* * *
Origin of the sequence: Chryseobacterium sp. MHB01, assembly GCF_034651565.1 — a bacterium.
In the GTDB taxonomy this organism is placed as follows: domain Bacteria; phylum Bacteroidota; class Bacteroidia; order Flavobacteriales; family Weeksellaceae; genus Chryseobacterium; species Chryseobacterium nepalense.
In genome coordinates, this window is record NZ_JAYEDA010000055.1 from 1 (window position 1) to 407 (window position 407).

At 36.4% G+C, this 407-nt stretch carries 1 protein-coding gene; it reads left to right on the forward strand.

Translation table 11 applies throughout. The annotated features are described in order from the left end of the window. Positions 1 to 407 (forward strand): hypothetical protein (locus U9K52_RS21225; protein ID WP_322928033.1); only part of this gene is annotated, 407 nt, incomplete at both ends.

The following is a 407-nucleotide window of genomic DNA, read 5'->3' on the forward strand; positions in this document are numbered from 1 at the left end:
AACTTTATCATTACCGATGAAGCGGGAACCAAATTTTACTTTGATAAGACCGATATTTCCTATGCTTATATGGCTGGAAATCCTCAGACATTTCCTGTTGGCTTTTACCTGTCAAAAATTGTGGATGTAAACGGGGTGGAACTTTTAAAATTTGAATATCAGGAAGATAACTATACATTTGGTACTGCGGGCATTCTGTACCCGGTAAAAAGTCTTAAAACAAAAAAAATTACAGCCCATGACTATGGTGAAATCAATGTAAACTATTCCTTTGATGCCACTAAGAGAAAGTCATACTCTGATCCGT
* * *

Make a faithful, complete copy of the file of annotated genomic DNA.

Origin of the sequence: Chryseobacterium sp. MHB01, assembly GCF_034651565.1 — a bacterium.
In the GTDB taxonomy this organism is placed as follows: domain Bacteria; phylum Bacteroidota; class Bacteroidia; order Flavobacteriales; family Weeksellaceae; genus Chryseobacterium; species Chryseobacterium nepalense.
In genome coordinates, this window is record NZ_JAYEDA010000055.1 from 1 (window position 1) to 407 (window position 407).

At 36.4% G+C, this 407-nt stretch carries 1 protein-coding gene; it reads left to right on the forward strand.

Translation table 11 applies throughout. The annotated features are described in order from the left end of the window. Positions 1 to 407 (forward strand): hypothetical protein (locus U9K52_RS21225; protein ID WP_322928033.1); only part of this gene is annotated, 407 nt, incomplete at both ends.

The following is a 407-nucleotide window of genomic DNA, read 5'->3' on the forward strand; positions in this document are numbered from 1 at the left end:
AACTTTATCATTACCGATGAAGCGGGAACCAAATTTTACTTTGATAAGACCGATATTTCCTATGCTTATATGGCTGGAAATCCTCAGACATTTCCTGTTGGCTTTTACCTGTCAAAAATTGTGGATGTAAACGGGGTGGAACTTTTAAAATTTGAATATCAGGAAGATAACTATACATTTGGTACTGCGGGCATTCTGTACCCGGTAAAAAGTCTTAAAACAAAAAAAATTACAGCCCATGACTATGGTGAAATCAATGTAAACTATTCCTTTGATGCCACTAAGAGAAAGTCATACTCTGATCCGT